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Cardiologist Ellicott City MD

Local resource for Cardiologist in Ellicott City. Find addresses and phone numbers of business and services that provide access to Cardiologist in Ellicott City, MD.

Coner Francis Lundergan, MD
(202) 741-3333
Ellicott City, MD
Specialties
Cardiology
Gender
Male
Education
Medical School: Georgetown Univ Sch Of Med, Washington Dc 20007
Graduation Year: 1982

Data Provided By:
Janet Nagel Scheel, MD
(410) 955-5987
2916 Shadowbrook Ct
Ellicott City, MD
Specialties
Cardiology
Gender
Female
Education
Medical School: Georgetown Univ Sch Of Med, Washington Dc 20007
Graduation Year: 1985

Data Provided By:
Dr.Monica Aggarwal
(410) 997-7979
11085 Little Patuxent Pkwy
Columbia, MD
Gender
F
Speciality
Cardiologist
General Information
Accepting New Patients: Yes
RateMD Rating
5.0, out of 5 based on 1, reviews.

Data Provided By:
Andrew Farb, MD
301-443-8243 x155
11085 Little Patuxent Pkwy
Columbia, MD
Specialties
Cardiology, Anatomic And Clinical Pathology
Gender
Male
Education
Medical School: Cornell Univ Med Coll, New York Ny 10021
Graduation Year: 1983

Data Provided By:
Maimoona Shaukat, MD
10802 Hickory Ridge Rd
Columbia, MD
Specialties
Cardiology
Gender
Female
Education
Medical School: Univ Of London, Royal Free Hosp Sch Med (See 917-34)
Graduation Year: 1979

Data Provided By:
Russell Edward Hillsley, MD
(410) 644-5111
4801 Dorsey Hall Dr Ste 220
Ellicott City, MD
Specialties
Cardiology
Gender
Male
Education
Medical School: Washington Univ Sch Of Med, St Louis Mo 63110
Graduation Year: 1988

Data Provided By:
Robert Emmett McCarthy
(410) 715-0108
10700 Charter Dr
Columbia, MD
Specialty
Cardiology, Internal Medicine, Cardiovascular Disease

Data Provided By:
David Spencer Jackson, MD
(410) 740-0789
11055 Little Patuxent Pkwy Ste 210
Columbia, MD
Specialties
Cardiology
Gender
Male
Education
Medical School: Mt Sinai Sch Of Med Of The City Univ Of Ny, New York Ny 10029
Graduation Year: 1980
Hospital
Hospital: Washington Adventist Hospital, Takoma Park, Md; Howard County General Hospital, Columbia, Md
Group Practice: MD Primary Care Physicians

Data Provided By:
Jeffrey Carlton Trost, MD
(410) 730-1637
10440 Swift Stream Pl Apt 303
Columbia, MD
Specialties
Cardiology
Gender
Male
Education
Medical School: Univ Of Pa Sch Of Med, Philadelphia Pa 19104
Graduation Year: 1996

Data Provided By:
Orest Bohdan Bartoszyk, MD
(301) 645-5100
11738 Stonegate Ln
Columbia, MD
Specialties
Cardiology
Gender
Male
Education
Medical School: Umdnj-New Jersey Med Sch, Newark Nj 07103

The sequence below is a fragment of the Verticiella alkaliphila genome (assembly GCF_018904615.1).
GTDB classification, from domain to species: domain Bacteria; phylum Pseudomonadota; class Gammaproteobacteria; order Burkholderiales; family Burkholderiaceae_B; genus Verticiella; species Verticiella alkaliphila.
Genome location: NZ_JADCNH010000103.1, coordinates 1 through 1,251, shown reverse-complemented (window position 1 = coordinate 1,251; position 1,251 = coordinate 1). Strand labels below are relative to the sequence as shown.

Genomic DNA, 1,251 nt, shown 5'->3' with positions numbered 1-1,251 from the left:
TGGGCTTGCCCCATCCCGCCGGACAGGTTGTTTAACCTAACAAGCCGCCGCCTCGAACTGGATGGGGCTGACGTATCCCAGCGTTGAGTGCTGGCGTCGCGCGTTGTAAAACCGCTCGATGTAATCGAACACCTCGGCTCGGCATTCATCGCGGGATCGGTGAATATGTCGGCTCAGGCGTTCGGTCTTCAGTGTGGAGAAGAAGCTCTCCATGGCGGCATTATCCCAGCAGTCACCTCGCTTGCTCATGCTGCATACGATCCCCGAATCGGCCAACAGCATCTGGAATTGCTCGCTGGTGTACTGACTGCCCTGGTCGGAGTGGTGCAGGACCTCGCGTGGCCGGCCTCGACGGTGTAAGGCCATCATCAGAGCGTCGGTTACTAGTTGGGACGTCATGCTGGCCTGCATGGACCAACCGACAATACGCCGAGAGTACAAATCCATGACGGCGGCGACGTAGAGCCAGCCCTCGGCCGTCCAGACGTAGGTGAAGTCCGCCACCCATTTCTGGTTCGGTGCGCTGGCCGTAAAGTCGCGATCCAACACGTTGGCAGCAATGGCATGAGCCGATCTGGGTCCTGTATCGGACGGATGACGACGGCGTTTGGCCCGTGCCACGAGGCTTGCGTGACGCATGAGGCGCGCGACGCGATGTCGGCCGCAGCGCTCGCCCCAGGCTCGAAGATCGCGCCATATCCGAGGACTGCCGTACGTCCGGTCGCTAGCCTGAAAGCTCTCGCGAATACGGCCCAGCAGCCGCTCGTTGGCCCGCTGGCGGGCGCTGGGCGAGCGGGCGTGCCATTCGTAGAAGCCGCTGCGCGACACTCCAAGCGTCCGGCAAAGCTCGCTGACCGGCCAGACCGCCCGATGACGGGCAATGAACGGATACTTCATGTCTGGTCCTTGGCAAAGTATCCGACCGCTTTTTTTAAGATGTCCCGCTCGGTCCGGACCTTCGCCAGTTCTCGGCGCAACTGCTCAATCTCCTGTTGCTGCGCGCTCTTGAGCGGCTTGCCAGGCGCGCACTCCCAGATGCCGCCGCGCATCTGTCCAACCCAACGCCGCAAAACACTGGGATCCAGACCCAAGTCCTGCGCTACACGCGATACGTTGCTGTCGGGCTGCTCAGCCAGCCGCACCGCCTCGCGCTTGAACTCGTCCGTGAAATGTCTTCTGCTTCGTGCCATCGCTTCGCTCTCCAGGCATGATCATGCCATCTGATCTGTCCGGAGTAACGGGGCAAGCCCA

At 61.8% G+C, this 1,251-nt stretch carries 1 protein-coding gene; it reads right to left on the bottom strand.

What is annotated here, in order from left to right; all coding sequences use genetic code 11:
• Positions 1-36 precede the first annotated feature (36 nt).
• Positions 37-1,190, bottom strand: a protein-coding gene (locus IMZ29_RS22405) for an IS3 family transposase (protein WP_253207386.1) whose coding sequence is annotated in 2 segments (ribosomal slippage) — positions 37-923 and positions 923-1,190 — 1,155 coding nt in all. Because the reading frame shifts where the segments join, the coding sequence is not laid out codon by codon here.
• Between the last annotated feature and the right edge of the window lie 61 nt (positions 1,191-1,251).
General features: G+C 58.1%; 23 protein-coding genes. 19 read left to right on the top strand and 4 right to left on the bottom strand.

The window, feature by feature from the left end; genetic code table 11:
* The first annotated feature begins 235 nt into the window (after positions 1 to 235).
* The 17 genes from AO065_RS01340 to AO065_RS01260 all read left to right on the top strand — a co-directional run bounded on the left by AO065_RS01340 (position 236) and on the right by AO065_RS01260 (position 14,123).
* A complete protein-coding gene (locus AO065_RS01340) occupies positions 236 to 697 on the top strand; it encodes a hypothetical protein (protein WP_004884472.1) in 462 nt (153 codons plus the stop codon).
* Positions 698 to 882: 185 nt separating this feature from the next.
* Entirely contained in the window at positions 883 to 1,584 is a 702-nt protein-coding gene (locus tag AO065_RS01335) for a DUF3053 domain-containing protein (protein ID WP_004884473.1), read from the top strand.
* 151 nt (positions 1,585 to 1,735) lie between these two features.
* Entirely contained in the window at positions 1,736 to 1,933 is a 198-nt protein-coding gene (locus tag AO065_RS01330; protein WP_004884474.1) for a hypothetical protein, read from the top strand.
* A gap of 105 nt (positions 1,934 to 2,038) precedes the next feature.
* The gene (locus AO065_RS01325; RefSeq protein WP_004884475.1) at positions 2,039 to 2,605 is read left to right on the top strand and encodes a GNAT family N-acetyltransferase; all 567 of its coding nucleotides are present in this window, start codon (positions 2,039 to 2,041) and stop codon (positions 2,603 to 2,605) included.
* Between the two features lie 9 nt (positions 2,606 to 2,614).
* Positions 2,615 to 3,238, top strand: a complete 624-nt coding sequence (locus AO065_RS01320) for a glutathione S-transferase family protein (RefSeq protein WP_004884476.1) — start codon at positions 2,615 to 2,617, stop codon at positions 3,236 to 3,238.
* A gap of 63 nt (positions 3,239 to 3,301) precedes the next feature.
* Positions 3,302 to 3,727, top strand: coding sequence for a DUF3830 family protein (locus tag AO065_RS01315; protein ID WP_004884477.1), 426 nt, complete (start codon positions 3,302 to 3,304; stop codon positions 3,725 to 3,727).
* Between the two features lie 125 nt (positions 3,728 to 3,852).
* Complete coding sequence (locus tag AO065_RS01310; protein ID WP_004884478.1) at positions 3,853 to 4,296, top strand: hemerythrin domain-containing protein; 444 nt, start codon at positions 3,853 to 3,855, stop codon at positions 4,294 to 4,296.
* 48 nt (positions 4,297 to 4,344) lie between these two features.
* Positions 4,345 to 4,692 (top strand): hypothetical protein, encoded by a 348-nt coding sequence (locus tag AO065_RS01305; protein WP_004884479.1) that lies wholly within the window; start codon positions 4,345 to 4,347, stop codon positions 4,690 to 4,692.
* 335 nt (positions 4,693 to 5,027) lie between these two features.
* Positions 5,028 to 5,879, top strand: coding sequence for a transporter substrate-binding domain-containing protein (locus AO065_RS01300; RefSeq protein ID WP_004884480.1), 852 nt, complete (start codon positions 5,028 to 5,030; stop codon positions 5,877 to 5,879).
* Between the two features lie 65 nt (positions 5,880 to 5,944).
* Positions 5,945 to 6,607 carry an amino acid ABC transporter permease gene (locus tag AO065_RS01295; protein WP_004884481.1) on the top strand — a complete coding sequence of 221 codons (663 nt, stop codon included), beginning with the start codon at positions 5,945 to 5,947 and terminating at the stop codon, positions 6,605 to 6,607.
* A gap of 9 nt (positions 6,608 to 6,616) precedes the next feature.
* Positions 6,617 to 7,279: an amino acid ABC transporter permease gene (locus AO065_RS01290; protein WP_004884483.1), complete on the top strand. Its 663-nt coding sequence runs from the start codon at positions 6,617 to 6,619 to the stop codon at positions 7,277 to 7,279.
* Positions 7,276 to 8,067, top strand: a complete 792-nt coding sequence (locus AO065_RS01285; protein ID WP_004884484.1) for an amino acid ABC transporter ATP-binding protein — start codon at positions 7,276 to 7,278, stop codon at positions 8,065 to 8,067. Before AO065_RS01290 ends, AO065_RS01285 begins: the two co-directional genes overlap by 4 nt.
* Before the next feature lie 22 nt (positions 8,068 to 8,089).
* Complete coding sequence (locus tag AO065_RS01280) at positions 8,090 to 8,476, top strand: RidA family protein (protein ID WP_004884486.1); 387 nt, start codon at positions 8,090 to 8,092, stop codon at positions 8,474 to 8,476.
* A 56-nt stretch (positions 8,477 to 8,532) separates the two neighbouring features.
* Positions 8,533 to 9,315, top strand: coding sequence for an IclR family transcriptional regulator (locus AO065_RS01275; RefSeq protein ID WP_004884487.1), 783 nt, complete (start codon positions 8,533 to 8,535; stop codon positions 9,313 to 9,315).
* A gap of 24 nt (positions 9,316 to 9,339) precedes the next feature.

Graduation Year: 1979

Data Provided By:
Data Provided By:

Restrictive Cardiomyopathy

In restrictive cardiomyopathy, the heart resists filling with blood. Hence the amount of blood pumped out by the heart is not sufficient to meet the body's increased need for the energy and nutrients when the person is exercising. But the heart will be able to provide adequate blood when the person is resting. 

Restrictive cardiomyopathy is the least common form of cardiomyopathy. It has several similarities  with hypertrophic cardiomyopathy.

Causes of Restrictive Cardiomyopathy

Cause is usually not known.

1. The heart muscle is gradually replaced by scar tissue.

2. The heart muscle is infiltrated by abnormal material, such as white blood cells.

3. Amyloidosis

4. Sarcoidosis

5. Hemochromatosis- When the body contains excessive amount of iron, it may accumulate in the heart muscle, as in iron overload.

6. A tumor invading the heart tissue.

Symptoms of Restrictive Cardiomyopathy

  • Shortness of breath

  • Tissue swelling (edema)

  • Abnormal heart rhythms

  • Palpitations

  • Heat failure

  • Chest pain and fainting - These are less likely than in hypertrophic cardiomyopathy

    Diagnosis

    Restrictive cardiomyopathy is often one of the suspected causes of heart failure. 
    The diagnosis of restrictive cardiomyopathy is based largely on a physical examination, an electrocardiogram (ECG), and an echocardiogram.

    Magnetic resonance imaging (MRI) is sometimes used to provide information about the structure of the heart.

    Catheterization of the heart is required to arrive at a precise diagnosis.

    Prognosis

    About 70 percent of people with restrictive cardiomyopathy die within 5 years of when symptoms begin.

    Treatment

    No satisfactory therapy is available.

    Diuretics may actually worsen the condition instead of improving it.

    Drugs normally used in heart failure to reduce the heart's workload may actually reduce the blood pre...

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